3 minute read
3 minute read
In 2011, a national study found that about 45 percent of US physicians met the criteria for burnout. A follow-up survey in 2014 found that the percent of physicians that met the criteria for burnout had increased to 54 percent.
Physicians also reported lower rates of satisfaction with work-life balance in 2014 compared to 2011.
There are several reasons that may explain why burnout is increasing across nearly all specialties. The increase in bureaucratic pressures due to burdensome regulatory programs lead to a feeling of loss of autonomy and take away critical time physicians could be spending with patients. This can cause added stress in physicians.
Another potential reason for increased burnout is the increase in hours at work. A Physicians Foundation 2014 survey found that 81 percent of physicians were overextended or at full capacity, and 44 percent intended to reduce patient load by cutting back on new patients, going part-time, or quitting clinical practice altogether.
Worries about student debt and income are also of concern to physicians. In 2015 a Medscape survey found that many physicians felt that they had an unacceptable degree of debt or sufficient savings for their stage in life.
Nearly half of physicians between the ages of 40 and 44 still reported paying back student debt. In addition, 56 percent reported investing in something that either “did not work out” or “turned out badly.” Financial concerns can quickly cause additional stress and increase the likelihood of experiencing professional burnout.
Are certain specialties more susceptible to burnout?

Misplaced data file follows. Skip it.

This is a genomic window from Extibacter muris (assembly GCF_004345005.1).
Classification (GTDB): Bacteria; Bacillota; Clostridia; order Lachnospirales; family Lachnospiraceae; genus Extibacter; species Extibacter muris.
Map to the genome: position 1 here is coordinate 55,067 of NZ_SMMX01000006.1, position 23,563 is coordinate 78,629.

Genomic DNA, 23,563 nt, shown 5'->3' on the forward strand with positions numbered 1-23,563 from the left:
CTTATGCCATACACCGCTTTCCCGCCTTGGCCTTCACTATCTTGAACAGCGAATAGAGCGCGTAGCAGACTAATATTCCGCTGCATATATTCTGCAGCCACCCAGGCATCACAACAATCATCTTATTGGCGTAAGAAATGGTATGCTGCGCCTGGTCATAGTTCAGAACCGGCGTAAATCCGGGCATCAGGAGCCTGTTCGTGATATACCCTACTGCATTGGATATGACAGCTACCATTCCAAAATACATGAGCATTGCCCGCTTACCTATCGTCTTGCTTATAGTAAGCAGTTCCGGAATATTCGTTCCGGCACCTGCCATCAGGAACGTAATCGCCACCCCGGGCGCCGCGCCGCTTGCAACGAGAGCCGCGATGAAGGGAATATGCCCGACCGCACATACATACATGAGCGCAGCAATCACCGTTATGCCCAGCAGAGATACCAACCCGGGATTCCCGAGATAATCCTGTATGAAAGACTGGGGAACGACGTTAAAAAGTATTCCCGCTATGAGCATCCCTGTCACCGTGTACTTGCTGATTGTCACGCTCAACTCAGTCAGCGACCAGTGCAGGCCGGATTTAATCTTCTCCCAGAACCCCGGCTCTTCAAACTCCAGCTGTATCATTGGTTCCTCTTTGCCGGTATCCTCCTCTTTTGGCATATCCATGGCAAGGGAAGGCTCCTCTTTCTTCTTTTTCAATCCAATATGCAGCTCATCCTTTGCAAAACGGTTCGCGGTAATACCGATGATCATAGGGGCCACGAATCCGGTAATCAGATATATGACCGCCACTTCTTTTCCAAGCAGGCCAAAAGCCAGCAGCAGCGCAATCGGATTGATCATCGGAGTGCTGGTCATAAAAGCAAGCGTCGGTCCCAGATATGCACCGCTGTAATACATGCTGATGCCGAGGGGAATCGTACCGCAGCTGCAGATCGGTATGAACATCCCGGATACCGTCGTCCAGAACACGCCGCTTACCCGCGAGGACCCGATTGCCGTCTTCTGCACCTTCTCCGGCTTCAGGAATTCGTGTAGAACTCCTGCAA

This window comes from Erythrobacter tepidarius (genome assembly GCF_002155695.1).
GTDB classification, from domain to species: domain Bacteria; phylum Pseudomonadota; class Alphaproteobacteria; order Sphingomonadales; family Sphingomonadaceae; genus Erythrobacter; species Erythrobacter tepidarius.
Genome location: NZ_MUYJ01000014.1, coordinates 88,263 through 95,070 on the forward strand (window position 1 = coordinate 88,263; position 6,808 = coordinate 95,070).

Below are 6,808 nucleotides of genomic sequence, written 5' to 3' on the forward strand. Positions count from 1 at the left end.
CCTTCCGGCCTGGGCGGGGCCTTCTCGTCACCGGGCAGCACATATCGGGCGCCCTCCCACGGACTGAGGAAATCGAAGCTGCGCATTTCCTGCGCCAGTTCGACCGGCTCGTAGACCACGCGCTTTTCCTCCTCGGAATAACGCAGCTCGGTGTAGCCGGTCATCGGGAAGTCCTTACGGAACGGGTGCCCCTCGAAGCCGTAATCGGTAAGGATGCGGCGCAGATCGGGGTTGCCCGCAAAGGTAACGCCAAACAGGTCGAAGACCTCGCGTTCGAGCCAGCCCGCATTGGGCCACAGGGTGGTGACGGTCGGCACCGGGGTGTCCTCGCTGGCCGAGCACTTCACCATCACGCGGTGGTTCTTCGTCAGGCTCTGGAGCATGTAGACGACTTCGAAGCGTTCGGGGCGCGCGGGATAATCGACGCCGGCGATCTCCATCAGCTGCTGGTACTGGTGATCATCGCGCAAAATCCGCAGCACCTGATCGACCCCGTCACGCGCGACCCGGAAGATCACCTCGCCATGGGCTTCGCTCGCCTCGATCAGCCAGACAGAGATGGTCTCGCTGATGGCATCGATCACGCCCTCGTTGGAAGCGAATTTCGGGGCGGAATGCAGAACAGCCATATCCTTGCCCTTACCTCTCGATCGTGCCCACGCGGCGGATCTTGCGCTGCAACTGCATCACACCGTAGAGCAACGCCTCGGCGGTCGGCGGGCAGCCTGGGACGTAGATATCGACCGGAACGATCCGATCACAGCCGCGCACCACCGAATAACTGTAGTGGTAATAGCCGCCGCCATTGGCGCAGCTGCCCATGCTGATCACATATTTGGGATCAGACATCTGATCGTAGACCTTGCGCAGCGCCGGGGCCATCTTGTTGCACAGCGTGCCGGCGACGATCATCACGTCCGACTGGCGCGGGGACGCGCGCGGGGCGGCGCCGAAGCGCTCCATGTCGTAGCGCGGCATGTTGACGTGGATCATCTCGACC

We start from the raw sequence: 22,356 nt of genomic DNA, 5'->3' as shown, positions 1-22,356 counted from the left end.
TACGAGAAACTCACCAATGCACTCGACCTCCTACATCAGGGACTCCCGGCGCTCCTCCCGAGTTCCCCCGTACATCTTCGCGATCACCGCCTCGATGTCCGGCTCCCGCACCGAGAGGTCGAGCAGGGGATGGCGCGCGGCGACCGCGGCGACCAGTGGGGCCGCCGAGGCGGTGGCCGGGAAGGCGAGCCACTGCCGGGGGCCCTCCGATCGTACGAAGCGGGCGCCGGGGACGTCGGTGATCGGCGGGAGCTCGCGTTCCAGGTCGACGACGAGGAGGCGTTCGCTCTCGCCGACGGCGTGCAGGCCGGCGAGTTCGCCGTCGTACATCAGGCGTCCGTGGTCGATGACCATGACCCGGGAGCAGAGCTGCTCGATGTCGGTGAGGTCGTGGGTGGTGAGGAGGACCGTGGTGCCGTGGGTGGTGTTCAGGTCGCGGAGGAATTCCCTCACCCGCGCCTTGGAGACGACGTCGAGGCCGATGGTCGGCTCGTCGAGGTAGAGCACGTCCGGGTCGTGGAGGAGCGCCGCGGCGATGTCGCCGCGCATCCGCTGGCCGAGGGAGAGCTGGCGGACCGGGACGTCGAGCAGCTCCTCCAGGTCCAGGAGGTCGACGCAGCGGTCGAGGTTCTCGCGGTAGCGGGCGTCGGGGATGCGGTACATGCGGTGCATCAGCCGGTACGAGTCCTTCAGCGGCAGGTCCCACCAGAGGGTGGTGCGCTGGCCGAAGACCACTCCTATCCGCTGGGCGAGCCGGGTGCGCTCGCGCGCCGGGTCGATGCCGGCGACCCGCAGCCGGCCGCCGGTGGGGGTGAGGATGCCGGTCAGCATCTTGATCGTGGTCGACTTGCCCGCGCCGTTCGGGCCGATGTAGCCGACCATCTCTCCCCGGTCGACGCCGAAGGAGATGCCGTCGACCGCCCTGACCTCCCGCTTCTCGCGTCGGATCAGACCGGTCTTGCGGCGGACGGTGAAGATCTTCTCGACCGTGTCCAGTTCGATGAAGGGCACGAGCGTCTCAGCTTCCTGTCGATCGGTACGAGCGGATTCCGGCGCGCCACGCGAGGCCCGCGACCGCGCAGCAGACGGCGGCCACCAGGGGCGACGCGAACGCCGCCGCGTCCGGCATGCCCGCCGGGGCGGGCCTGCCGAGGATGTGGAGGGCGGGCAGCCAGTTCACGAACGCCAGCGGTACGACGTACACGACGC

The highest rates are seen among physicians at the front line of care access, like family medicine, internal medicine, and emergency medicine. Other specialties with higher than the mean levels of burnout include neurology, orthopedic surgery, OB/GYN, otolaryngology, and anesthesiology.
The specialties with the lowest levels of burnout are preventative medicine, dermatology, general pediatrics, pathology, and radiation oncology.
Can anything be done?
There are many things that may help those in all specialties to avoid personal burnout and maintain passion for the integral work that they do.
One important thing is delegation. Physicians have very full lives, and divesting themselves of time-consuming or difficult tasks that can be done by others can have a very positive impact on physicians’ feelings or satisfaction both in and out of work.
Concerns regarding student debt and insufficient savings can be helped by working with a financial advisor to put together a debt repayment, savings, and investment plan. Making the best investments that will bring you the returns that you want is time consuming, so delegation can help you achieve your financial dreams as quickly as possible.
Another consideration is scheduling autonomy. Having the ability to control work hours and scheduling has been demonstrated to play an important role in reducing burnout and improving career satisfaction.
When considering a contract, physicians should decide what their scheduling priorities are and negotiate their contract to better meet those priorities. A contract attorney is often an invaluable resource in helping physicians to hone their scheduling priorities and negotiating more amenable scheduling.